By WTKR's Mike Mather
TANGIER ISLAND, Va. -- Days after Hurricane Sandy churned the Chesapeake Bay and battered Tangier, Carol Moore went for a walk.
A part of Tangier Island, even at low tide, is barely above the waves. No one lives there, but it wasn't always like that.
"A thriving community. My great-grandfather owned a general store up here. And there was a school and a church," Moore said.
A hurricane in the 1930s forced out the townspeople. They retreated to the main part of Tangier, leaving behind the artifacts of their lives.
Time and tide washed them away, or buried them, until recently.
Among the shells and the driftwood, Moore spotted bottles, a button and then bones.
"I was just walking along the shore and ran across five graves and three skeletons, a couple skulls and lots of bones," she explained.
The section of Tangier Island, already ravaged by centuries of storms, took another severe blow from Hurricane Sandy. The erosion uncovered pieces of the island's past, including a graveyard.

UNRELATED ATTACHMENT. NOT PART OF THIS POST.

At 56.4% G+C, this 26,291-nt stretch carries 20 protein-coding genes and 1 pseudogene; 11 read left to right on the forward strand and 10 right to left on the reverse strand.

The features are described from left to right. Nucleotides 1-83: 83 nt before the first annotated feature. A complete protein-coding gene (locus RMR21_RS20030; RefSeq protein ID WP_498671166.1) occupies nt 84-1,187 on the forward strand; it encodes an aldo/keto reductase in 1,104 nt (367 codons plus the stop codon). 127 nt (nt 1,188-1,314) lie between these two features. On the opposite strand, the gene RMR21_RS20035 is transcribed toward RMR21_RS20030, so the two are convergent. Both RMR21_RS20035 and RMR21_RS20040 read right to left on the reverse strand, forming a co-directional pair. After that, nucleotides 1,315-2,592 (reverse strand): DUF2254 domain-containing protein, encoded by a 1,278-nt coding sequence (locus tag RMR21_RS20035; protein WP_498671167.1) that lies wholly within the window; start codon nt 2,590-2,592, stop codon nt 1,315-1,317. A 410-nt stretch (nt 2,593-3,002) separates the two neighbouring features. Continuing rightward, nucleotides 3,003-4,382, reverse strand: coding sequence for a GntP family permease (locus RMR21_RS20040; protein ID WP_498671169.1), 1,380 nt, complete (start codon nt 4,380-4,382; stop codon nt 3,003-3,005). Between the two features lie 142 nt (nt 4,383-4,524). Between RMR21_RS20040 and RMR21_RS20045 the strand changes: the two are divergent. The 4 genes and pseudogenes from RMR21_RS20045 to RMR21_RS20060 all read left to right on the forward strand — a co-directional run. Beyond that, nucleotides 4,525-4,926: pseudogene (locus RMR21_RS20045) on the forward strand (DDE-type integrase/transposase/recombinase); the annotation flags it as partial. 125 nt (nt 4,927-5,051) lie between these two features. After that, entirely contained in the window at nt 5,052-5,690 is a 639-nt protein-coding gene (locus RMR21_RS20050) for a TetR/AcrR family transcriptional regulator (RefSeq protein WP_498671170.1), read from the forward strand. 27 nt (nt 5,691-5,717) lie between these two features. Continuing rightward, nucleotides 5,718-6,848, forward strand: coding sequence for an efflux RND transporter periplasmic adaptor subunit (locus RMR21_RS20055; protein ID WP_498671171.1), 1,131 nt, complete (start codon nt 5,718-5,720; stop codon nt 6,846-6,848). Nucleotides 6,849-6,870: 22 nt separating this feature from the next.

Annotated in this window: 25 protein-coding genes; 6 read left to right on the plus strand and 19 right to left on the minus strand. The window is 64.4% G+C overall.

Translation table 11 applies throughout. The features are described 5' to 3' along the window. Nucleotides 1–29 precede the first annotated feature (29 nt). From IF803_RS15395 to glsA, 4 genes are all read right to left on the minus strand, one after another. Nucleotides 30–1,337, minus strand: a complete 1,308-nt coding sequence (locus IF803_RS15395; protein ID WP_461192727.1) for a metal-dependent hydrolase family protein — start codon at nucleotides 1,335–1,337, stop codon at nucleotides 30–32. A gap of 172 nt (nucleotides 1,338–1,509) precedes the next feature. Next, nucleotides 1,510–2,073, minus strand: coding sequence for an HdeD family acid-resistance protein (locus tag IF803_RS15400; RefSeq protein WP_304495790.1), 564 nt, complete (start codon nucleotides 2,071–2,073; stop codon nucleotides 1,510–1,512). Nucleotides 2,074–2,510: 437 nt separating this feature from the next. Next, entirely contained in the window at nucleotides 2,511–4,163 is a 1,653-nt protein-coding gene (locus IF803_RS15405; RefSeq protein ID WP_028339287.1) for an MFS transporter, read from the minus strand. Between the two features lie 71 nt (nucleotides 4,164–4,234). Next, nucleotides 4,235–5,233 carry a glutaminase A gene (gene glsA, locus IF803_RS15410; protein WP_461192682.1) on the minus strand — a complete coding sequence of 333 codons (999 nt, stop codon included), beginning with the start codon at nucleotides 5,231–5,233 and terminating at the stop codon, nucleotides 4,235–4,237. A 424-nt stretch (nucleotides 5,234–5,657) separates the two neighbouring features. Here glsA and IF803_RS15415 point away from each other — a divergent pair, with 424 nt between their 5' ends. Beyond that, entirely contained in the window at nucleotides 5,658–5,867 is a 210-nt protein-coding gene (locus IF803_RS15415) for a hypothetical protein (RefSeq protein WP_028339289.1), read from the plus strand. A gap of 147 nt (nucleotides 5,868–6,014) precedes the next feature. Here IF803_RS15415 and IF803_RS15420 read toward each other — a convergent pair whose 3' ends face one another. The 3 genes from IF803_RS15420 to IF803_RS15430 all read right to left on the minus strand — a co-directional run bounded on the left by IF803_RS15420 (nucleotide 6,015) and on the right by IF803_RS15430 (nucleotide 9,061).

Outlines of the caskets are visible on what is now the beach. A button from a child's burial shirt is there; his tiny skeleton now exposed to the bay.
The recently uncovered headstones show the burials were for the Pruitt family in the 1800s.
The graveyard was once well inland, but now the tide laps against it.
A look into Tangier's past also tells its future. The island is losing around 19 feet of land a year.
A jetty has helped along the island's southwestern side, but islanders say they rest of the land needs protection, either an expanded jetty or a seawall.
Moore and the other 500 who live there say they are running out of time.
"Another storm like Isabel or Ernesto could wipe us out," Moore said.
Hurricane Sandy unearthed some of the island's hidden history. Another storm like that, Moore says, could make the entire island a memory.